The Federal Government’s Referendum Council is considering an 'agreement making' power which could see Indigenous communities negotiating treaties.
Myles Morgan

The Point
29 Mar 2016 - 11:42 AM  UPDATED 29 Mar 2016 - 11:45 AM

According to documents revealed in today’s edition of The Australian, the 13 member Referendum Council is considering five options to present to Australians in the necessary referendum to change the Constitution.

They include a statement of acknowledgement, reforming the so-called ‘race power’ in section 51-26 of the Constitution, a new Indigenous advisory body, a legally binding protection against racial discrimination and the agreement making power.

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The Referendum Council – chaired by lawyer Mark Leibler and Indigenous woman Pat Anderson – was created last year to guide the government and the public on the best way to a successful referendum to recognise Indigenous people in Australia’s Constitution.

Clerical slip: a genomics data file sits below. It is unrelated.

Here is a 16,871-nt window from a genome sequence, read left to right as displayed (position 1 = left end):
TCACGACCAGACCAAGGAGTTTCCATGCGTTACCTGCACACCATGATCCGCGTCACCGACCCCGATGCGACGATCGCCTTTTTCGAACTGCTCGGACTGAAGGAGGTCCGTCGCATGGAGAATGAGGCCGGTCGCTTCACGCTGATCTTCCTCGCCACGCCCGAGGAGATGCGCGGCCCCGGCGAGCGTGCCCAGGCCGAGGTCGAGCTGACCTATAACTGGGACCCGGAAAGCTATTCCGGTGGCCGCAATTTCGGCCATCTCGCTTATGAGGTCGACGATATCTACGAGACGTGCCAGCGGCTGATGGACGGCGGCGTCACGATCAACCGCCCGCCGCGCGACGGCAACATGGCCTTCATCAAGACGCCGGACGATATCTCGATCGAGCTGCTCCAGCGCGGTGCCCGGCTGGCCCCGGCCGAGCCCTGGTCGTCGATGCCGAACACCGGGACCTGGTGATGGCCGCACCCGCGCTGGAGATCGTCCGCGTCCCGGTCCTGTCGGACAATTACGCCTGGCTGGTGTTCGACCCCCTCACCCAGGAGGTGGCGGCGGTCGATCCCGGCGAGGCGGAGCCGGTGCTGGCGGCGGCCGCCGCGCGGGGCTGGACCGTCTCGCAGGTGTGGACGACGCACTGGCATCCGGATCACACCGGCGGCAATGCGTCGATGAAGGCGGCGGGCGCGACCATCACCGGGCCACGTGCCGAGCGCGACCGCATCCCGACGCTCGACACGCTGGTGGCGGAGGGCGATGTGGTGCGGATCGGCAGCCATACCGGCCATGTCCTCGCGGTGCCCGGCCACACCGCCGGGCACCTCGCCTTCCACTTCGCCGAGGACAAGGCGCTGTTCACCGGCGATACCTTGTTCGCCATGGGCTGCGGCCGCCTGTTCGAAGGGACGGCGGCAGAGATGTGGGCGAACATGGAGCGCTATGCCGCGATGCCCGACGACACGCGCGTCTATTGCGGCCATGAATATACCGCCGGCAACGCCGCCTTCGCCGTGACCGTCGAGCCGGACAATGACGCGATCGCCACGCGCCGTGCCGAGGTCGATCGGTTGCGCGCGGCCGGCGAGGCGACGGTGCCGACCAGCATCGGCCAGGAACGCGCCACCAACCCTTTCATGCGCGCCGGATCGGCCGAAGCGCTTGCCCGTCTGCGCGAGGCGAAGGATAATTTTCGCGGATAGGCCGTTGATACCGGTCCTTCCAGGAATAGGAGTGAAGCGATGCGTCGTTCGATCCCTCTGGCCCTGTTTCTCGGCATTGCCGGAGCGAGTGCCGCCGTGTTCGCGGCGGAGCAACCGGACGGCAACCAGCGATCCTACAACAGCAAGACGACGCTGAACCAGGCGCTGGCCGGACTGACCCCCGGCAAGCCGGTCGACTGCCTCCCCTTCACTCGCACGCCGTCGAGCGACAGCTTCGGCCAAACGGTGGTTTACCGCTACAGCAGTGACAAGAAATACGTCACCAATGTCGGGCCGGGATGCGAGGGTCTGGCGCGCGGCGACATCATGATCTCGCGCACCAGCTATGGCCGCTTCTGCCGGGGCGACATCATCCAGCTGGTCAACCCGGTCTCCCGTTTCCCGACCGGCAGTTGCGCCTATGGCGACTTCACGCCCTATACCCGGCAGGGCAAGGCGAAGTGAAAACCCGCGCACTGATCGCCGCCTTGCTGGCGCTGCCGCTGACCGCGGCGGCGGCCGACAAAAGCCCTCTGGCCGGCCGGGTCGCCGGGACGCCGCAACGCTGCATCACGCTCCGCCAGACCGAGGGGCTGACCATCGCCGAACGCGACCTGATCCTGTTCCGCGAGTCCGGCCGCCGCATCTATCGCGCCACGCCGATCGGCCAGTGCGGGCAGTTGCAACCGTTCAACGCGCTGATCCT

The Council is also said to be moving ahead with plans for national conventions to garner public support.

They are expected to “involve 18 regional conferences leading up to a national convention at Uluru and cost $7.5 million,” according to The Australian.

In an exclusive interview with NITV earlier this year, Prime Minister Malcolm Turnbull said a referendum was “feasible” in 2017 but needed overwhelming support.

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